7 embarrassing mistakes even advanced writers make

How to Avoid 10 Common Grammar Mistakes
How to Avoid 10 Common Grammar Mistakes

Your writing is a measure of your professionalism. Use these tips to ensure yours remains on point.

In the world of business, the quality of your writing is a large part of how others judge you - both individually and institutionally. Avoid these mistakes often committed by even advanced writers:

1. Compliment vs. complement

A "compliment" is a kind word or gesture; flattery ("I considered it a compliment when someone said my dress was classic.").

"Complement" means to match or balance someone or something ("her organizational skills complement his creativity"; "the bedspread complements the color of the walls").

You can remember the difference by noting that the letter "e" appears twice in "complement" - the two "e"s complement each other.

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2. Principle vs. principal

The word "principle" means "value" or "moral" ("she has strong principles"). It is only used as a noun.

The word "principal" can be used as a noun or an adjective. As a noun, it refers to the head of an organization, like a school principal. As an adjective, it means "primary" or "main" ("The principal concern is that the merger won't go through.").

You can remember the difference by saying that you always want the principal to be your "pal" (how the end of the word is spelled). And your principal concern is often to make sure the principal stays your pal.

3. None

"None" is always singular.

Thus, "None of us are going" is incorrect. It should be, "None of us is going." Similarly, "None of these candidates have any class" is incorrect. It should be, "None of these candidates has any class."

The easy way to check yourself is to take out everything but "none" in a sentences and test the verb. The verb should always agree with the subject, which is none, and which is always singular.

To remember this, just think, "None, singular sensation..."

4. Capitalizing titles

Titles such as "president" and "prime minister" are only capitalized when they refer to a specific person. If I allude to President Obama, I capitalize the title; if I'm simply referring to the president, I do not.


  • I was surprised when the President of the association interrupted us.

  • It seemed strange that someone at the Director level would do such a thing.


  • The best part of my day was when Director of Operations Jennings showed me how to play Candy Crush on my work machine.

  • I couldn't believe the congresswoman had the audacity to say such a thing to me, but at least Senator Warren backed me up.

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5. Capitalizing advanced degrees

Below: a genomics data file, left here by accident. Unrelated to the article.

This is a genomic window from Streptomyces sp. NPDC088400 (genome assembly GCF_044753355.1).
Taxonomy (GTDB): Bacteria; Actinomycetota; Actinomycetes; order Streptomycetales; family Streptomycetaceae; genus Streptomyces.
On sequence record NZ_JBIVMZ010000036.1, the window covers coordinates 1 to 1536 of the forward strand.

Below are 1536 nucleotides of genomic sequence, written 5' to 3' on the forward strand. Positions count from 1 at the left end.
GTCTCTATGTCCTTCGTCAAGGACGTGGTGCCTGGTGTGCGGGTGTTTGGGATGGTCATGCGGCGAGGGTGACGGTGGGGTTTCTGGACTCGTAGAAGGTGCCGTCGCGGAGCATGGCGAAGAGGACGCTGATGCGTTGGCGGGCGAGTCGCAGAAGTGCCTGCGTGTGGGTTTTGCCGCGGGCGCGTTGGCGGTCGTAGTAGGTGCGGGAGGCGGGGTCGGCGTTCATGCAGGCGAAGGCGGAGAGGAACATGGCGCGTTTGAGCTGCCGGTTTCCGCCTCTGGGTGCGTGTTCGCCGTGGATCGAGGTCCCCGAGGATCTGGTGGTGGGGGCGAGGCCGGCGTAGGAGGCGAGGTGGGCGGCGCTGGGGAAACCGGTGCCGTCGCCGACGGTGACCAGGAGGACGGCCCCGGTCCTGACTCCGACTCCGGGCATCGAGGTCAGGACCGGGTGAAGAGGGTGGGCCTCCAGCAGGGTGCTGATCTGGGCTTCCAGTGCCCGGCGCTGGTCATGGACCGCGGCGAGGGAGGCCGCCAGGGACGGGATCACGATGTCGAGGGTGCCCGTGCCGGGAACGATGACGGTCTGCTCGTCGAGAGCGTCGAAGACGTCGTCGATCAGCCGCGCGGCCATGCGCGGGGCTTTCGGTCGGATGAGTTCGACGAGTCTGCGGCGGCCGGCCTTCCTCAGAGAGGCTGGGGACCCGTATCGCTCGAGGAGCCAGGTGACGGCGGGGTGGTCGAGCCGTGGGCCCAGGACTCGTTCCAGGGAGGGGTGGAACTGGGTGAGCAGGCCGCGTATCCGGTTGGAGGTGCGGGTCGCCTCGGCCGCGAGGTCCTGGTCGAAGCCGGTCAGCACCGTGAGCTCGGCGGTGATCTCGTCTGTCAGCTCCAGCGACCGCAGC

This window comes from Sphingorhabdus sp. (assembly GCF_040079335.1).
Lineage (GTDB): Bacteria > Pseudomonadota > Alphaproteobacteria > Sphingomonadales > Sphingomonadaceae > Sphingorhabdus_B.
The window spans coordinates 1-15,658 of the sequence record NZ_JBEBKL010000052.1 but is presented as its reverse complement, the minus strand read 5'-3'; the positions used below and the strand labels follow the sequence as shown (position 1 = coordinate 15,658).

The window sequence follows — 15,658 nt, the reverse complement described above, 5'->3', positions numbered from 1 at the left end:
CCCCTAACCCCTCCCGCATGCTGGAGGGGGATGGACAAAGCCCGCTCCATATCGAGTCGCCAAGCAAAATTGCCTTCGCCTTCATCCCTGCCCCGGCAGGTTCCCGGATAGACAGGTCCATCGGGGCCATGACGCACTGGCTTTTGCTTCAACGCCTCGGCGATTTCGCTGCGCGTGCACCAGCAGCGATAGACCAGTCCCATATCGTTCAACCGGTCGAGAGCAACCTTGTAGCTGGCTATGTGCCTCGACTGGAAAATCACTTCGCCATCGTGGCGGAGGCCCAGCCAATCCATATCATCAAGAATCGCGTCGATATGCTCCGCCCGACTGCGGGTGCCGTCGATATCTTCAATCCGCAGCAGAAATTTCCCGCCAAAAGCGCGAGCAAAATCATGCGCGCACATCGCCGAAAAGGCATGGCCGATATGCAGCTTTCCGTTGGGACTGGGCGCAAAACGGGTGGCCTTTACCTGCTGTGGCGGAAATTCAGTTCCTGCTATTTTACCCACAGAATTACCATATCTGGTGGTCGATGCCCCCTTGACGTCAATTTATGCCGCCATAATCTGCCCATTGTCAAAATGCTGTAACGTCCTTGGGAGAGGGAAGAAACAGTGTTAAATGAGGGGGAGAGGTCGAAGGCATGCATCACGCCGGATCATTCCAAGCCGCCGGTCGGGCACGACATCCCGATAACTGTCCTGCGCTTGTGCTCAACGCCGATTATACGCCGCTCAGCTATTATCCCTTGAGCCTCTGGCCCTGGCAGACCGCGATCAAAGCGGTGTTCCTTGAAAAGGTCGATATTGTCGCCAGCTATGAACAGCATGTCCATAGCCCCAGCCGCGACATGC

Similarly, you only capitalize an advanced degree when referencing the specific subject. For example, you hold a Master of Arts in Communication, or a Master's in Communication. If you don't include the subject of the degree, you don't capitalize it - it's just, "I have a master's degree."

More examples:

  • I don't think we actually need someone with a bachelor's for this job.

  • She already holds a BA in Electrical Engineering and a Master's in Computer Science, but wants to go back for a doctorate.

  • He'd like to get a master's in the next year or two, depending on whether he wins the lottery.

6. Less vs. fewer

If you're referring to things you can count (quantifiable), you always use "fewer." Thus, "We had dramatically less sales on Etsy this year" is incorrect. It should be, "We had dramatically fewer sales," because you can count the number of sales.

More examples:

  • There were less people at the rally this year than last. (Should be, "fewer people.")

  • We received less survey responses than we'd hoped. (Should be, "fewer responses.")

  • There was less support for the vice president than anticipated. (Correct.)

One way you can remember the difference is with "f"s: If you can feel it with your hands, it's fewer (or if it's finite, it's fewer).

7. Rein vs. reign

"Reins" are things you use to control horses - hence the phrase, "Take the reins!"

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"Reign" refers to a person being in power: "Queen Elizabeth reigned for nearly 50 years," or, "I am the reigning queen of Guitar Hero in my family."

Phrases often assumed to take "reign" but that actually take "rein":

  • You need to rein it in.

  • I want her to take the reins more.

  • I'm giving you free rein on this project.

  • Consumers continue to rein back spending.

For a long time, horses were the primary mode of transportation and a major part of everyday life. This history is reflected in the language; the correct word in a phrase about controlling something will almost always be "rein."


In a world dominated by hashtags and emojis, it's easy to forget how rich and varied a language English truly is. Here's celebrating all the intricacies and idiosyncrasies of one of the most beautiful languages on earth - may long it reign.

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